Explanation: Both men and women share an equal obligation of lighting candles on Erev Shabbos inside the home. However, being that there is no obligation [and according to some opinions there is no allowance] for each individual to light so long as there is light inside of the home and candles lit near the eating table, therefore normally with a couple, only the wife lights the candles, as she receives the rights of fulfilling this mitzvah on behalf of the household over her husband. However, if the wife is not at home and will not be lighting candles there, then certainly the obligation falls on the husband to light candles in the home with a blessing. However, here too, if there are other members of the household above Bas Mitzvah who are already lighting candles, such as his daughters, then once again he has no obligation to light the candles, being that his daughters lighting already provide light for the home and dining room table and fulfill his obligation for him. [Seemingly, even if she is lighting her own candles, such as a married daughter who brought her own candles from her home to light, the husband fulfills his obligation with her lighting even according to Admur, as the requirement for her to light using candles that he owns is only when he is away from home, and not when he is there benefiting from the light, and is no different than two Baalei Bayis on one table. Furthermore, seemingly according to Admur, Bedieved a husband could fulfill his obligation with his daughters lighting from his candles even if his daughters are below the age of Bas Mitzvah, so long as he accepts Shabbos right away.] Nonetheless, even in such a case that his daughters will be lighting, the Poskim write that it is best for him to light candles with a blessing, as Mitzvah Bo Yoser Mibishlucho. [This especially applies if he only has daughters below the age of bat mitzvah lighting, in which case he does not fulfill his obligation with their blessing, and it is thus as if he lit candles without a blessing, as well as that if he does not accept Shabbos immediately afterwards, the lighting is seemingly invalid for him. Nonetheless, Tzaruch Iyun as to why by a couple we don’t say that the husband should light in addition to the wife, as Mitzvah Bo Yoser Mibishlucho, while if the daughter is lighting then we say that he should light in addition, and that he receives priority to light. In Admur we do not find any differentiation in this matter, and seemingly the precedence of giving the right to the wife to light would apply equally to all woman of the household. Although however, one can argue, that the sages only get precedence to a wife due to Ishto Gegufo and being that she is in charge of the home. Vetzaruch Iyun.]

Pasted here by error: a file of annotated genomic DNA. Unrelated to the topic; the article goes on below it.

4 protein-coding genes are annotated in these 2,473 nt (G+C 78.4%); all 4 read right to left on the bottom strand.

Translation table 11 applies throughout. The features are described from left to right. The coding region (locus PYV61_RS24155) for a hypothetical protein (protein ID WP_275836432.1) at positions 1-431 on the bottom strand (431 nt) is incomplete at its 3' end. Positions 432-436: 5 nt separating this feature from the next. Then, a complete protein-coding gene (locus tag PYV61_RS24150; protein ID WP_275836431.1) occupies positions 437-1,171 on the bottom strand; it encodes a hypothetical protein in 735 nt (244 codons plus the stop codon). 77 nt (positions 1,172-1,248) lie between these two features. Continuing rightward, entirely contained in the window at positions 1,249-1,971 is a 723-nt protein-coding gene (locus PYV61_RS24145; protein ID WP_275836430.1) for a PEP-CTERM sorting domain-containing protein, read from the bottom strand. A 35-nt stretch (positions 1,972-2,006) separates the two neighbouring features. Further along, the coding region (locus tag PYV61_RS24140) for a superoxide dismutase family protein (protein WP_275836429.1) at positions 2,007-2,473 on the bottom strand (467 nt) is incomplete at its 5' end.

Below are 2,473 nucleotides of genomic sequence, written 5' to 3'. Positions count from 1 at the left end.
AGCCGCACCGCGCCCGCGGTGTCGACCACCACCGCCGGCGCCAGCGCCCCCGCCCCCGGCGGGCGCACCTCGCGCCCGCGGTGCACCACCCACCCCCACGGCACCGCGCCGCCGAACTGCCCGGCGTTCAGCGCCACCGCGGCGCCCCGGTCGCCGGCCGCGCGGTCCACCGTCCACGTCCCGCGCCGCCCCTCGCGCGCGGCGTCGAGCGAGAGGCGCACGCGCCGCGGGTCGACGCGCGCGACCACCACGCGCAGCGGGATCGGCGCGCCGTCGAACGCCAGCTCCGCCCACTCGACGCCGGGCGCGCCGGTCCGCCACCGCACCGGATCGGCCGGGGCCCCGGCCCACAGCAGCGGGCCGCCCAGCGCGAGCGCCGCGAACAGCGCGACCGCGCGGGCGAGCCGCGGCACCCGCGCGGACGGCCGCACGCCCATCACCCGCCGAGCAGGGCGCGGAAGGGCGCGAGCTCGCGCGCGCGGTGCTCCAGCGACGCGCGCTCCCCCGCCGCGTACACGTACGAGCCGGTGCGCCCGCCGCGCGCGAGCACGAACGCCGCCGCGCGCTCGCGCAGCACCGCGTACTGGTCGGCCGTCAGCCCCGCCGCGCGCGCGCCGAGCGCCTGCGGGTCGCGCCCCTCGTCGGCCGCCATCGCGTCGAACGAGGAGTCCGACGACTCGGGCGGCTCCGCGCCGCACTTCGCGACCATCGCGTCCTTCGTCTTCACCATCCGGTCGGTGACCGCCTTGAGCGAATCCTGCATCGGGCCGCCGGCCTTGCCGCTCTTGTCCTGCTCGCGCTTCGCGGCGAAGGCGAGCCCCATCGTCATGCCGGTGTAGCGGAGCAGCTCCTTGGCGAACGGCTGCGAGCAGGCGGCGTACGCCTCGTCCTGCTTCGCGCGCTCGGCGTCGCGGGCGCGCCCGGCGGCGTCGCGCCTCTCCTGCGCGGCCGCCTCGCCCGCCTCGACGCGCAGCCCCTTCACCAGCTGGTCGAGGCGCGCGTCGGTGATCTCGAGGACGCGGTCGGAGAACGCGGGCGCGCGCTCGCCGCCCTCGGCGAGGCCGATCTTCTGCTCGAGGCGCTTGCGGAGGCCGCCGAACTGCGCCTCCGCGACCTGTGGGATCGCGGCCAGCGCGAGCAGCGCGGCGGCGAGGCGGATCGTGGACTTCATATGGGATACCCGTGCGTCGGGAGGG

Sources: See Beir Moshe 8:67; SSH”K 43 footnote 46; Piskeiy Teshuvos 263:10; See regarding the general obligation of a man/husband lighting candles: Admur 263:5; 11; Kitzur Dinei Shabbos 3:7 See regarding the husband’s obligation to light candles when the wife is away: Admur 263:9; See also Admur 263:5 and 11]; See regarding lighting specifically two candles when the wife is away: Divrei Shalom3:73; Chayeh Halevi 1:34; Pnei Shabbos 3:4-48; Piskeiy Teshuvos 263:2; See regarding the husband’s exemption from lighting candles if his daughter is lighting candles, but the allowance for him to still light: Admur 263:9-10; See regarding if the lighting of a small child exempts the father: Admur 263:11 [even a gentile is valid Bedieved and certainly a child below Bas Mitzvah, however he is the one to say the blessing and accept Shabbos afterwards]; Gloss of Rav Akiva Eiger 263 [Gentile is invalid]; Beir Moshe ibid [No, and therefore he must light]; See article of Rav Yosef Zevin in Yagdil Torah T.Z. 6:50